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History of Rap

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History of Rap

Rap Music, a genre of R&B that includes rhythmic poetry put over a musical background. The background consists of beats combined with digitally isolated sound bites from other recordings. The first recording of rap was made in 1979 and the genre began to take notice in the U.S. in the mid-1980s. Though the name rap is often used back and forth with hip hop. The name hip-hop comes from one of the earliest phrases used in rap on the song "Rapper's Delight" by Sugarhill Gang. "I said a hip hop, hippie to the hippie, the hip, hip a hop, and you don't stop, a rock it to the bang bang boogie, say, up jump the boogie, to the rhythm of the boogie, the beat.". In addition to rap music, the hip-hop subculture also formed other methods of expression like break dancing, graffiti art, a unique slang vocabulary, and fashion sense.

Rap started in the mid-1970s in the South Bronx area of New York City. The birth of rap is, in many ways, like the birth of rock and roll. Both originated in the African American community and both were first recorded by small, independent record labels and marketed towards, mostly to a black audience. And in both cases, the new style soon attracted white musicians that began performing it. For rock and roll it was a white American from Mississippi, Elvis Presley. For rap it was a young white group from New York, the Beastie Boys. Their release "(You Gotta) Fight for Your Right (To Party!)" (1986) was one of the first two rap records to reach the Billboard top-ten. Another early rap song to reach the top ten, "Walk This Way" (1986), was a collaboration of Run-DMC and Aerosmith. Soon after 1986, the use of samples was influenced in the music of both black and white performers, changing past thoughts of what make up a "valid" song.

Rap music was first a cross-cultural product. Most of its important early practitioners, Kool Herc, DJ Hollywood, and Afrika Bambaataa, were either first- or second-generation Americans of Caribbean background. Kool Herc and DJ Hollywood are given credit for introducing the Jamaican style of cutting and mixing into the musical culture of the South Bronx. Herc was the first DJ to buy two copies of the same record for just a 15-second break (instrumental segment) in the middle. By mixing back and forth between the two copies he was able to double, triple, or endlessly extend the break. By doing this, Herc made the turntable a musical instrument.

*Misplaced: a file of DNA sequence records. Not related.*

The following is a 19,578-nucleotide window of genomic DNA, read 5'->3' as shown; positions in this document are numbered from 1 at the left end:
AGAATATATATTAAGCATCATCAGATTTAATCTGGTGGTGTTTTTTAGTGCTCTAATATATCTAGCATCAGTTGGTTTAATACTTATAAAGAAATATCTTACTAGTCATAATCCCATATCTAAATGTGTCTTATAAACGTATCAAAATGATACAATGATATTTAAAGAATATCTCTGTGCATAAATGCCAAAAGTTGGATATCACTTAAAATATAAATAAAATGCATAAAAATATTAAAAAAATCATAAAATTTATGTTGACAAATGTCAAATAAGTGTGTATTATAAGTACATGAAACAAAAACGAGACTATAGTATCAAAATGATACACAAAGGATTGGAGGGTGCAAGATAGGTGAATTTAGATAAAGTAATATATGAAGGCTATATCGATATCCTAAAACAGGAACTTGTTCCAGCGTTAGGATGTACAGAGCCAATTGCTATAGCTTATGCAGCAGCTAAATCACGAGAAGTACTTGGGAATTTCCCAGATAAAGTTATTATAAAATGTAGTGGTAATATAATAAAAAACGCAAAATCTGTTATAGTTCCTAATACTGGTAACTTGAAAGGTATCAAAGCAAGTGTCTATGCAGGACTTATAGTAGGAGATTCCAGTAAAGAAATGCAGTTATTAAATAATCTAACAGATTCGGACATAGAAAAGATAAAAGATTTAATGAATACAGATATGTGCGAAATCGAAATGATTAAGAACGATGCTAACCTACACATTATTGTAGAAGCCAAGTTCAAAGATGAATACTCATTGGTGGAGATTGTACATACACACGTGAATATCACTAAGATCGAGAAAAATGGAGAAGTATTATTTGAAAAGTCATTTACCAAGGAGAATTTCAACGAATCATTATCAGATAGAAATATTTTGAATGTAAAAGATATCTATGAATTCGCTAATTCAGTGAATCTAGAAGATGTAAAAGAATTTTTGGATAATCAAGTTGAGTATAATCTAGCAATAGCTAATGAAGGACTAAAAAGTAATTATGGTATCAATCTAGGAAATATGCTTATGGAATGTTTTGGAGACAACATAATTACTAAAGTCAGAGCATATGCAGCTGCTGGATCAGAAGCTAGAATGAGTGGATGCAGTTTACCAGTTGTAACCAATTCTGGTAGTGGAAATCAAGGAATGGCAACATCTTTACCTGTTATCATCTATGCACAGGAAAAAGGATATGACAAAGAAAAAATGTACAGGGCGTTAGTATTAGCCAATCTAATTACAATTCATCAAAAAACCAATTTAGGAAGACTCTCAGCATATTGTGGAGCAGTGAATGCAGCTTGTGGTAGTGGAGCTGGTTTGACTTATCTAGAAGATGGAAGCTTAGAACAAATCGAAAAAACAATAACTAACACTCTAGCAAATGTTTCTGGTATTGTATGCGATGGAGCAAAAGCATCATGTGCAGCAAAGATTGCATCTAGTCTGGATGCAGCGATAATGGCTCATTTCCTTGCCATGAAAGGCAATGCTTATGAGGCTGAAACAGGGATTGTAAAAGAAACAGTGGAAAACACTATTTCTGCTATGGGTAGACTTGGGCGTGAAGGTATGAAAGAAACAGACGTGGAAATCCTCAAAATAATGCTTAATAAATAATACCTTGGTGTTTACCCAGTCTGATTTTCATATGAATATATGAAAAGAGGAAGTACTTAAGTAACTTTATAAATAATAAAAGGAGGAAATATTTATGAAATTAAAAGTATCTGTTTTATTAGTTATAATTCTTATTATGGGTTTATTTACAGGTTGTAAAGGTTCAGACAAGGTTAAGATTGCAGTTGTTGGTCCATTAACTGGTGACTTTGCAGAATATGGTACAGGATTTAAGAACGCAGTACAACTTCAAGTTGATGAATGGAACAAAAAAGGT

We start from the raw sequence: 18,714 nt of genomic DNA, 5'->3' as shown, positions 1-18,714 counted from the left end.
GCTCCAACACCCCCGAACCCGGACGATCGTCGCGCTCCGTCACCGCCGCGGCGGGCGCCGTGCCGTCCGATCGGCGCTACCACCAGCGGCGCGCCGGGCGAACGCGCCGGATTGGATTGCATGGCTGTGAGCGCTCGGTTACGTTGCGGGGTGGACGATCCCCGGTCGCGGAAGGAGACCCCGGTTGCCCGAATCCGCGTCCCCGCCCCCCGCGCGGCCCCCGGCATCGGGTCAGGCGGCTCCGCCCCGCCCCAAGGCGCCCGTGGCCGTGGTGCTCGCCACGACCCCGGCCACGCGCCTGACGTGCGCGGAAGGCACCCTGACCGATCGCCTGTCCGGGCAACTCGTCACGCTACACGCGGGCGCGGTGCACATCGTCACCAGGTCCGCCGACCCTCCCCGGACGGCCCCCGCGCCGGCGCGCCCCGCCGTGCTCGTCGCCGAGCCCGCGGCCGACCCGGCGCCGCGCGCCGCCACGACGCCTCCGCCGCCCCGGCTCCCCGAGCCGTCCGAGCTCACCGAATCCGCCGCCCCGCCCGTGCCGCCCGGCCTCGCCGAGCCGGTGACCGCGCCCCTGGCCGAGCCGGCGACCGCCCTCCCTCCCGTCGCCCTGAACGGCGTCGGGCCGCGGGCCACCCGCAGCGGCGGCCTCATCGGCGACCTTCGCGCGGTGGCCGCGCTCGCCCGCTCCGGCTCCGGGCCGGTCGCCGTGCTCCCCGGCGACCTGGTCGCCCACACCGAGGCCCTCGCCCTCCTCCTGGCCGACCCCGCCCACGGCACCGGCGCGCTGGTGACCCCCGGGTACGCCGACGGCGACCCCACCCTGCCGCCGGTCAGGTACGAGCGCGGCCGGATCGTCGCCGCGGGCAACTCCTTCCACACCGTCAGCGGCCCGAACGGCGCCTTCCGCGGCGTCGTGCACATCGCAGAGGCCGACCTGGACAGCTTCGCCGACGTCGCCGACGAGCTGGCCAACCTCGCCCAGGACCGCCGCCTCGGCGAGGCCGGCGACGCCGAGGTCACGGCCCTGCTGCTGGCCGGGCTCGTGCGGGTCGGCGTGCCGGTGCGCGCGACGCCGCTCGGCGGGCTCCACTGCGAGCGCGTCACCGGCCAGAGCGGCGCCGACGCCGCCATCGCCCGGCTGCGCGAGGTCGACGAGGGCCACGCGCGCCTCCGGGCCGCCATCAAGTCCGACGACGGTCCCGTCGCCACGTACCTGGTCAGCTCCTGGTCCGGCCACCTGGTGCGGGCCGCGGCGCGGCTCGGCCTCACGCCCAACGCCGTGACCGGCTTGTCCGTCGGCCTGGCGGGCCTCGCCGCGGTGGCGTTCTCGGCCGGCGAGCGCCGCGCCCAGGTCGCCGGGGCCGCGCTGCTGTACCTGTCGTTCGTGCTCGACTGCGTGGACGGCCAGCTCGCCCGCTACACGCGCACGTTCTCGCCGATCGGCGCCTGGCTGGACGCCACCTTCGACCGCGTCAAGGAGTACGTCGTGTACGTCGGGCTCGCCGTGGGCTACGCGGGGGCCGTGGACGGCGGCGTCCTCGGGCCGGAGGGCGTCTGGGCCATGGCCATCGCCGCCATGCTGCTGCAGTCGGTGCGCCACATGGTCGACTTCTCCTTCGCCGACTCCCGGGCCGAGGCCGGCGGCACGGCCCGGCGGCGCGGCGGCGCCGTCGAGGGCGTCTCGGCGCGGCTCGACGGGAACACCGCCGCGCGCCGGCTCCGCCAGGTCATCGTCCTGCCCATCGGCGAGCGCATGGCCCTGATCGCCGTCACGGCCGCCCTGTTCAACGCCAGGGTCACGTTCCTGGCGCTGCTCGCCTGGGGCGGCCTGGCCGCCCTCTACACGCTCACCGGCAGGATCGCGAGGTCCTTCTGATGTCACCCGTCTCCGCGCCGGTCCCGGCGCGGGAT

While he was mixing with two turntables, Herc would also perform with the microphone in Jamaican styleÐ'--joking, boasting, and using all around group references. Herc's parties soon gained notice and were recorded on cassette tapes. Copies of the tapes quickly made their way through the Bronx, Brooklyn, and uptown Manhattan, creating a number of similar DJ acts. Among the new DJs was Afrika Bambaataa, the first Black Muslim in rap. Bambaataa often waged in sound-system battles with Herc. The sound system competitions were held in city parks, where hot-wired street lamps supplied electricity, or at local clubs. Bambaataa would sometimes mix sounds from rock-music and television shows into the standard funk and disco advance that Herc and most of his followers relied on. By the 1990s any sound source was considered useable and rap artists borrowed sounds from such disparate sources as Israeli folk music, bebop jazz records, and television news broadcasts.

In 1976 Grandmaster Flash introduced the technique of quick mixing, in which sound bites as short as one or two seconds are combined for a unique effect. Shortly after Flash introduced quick mixing, his partner Grandmaster Melle Mel composed the first extended stories in rap. Up to this point, most of the words heard over the work of disc jockeys had been improvised phrases and expressions. In 1978 DJ Grand Wizard Theodore introduced scratching of records to produce rhythmic patterns.

In 1979 the first two rap records appeared: "King Tim III" by the Fatback Band, and "Rapper's Delight," by Sugarhill Gang. A series of verses by the three members of Sugarhill Gang, "Rapper's Delight" became a national hit, reaching number 36 on the Billboard magazine popular music charts. The spoken content, mostly bragging spiced with fantasy, came largely from material used by the earlier rappers. The background for "Rapper's Delight" was supplied by studio musicians, who copied the basic groove of the hit song "Good Times" (1979) by a disco group Chic.

Sampling brought into question the ownership of the new sound. Some artists claimed that by sampling recordings of black artist they were challenging white corporate America and the recording industry's right to own black cultural



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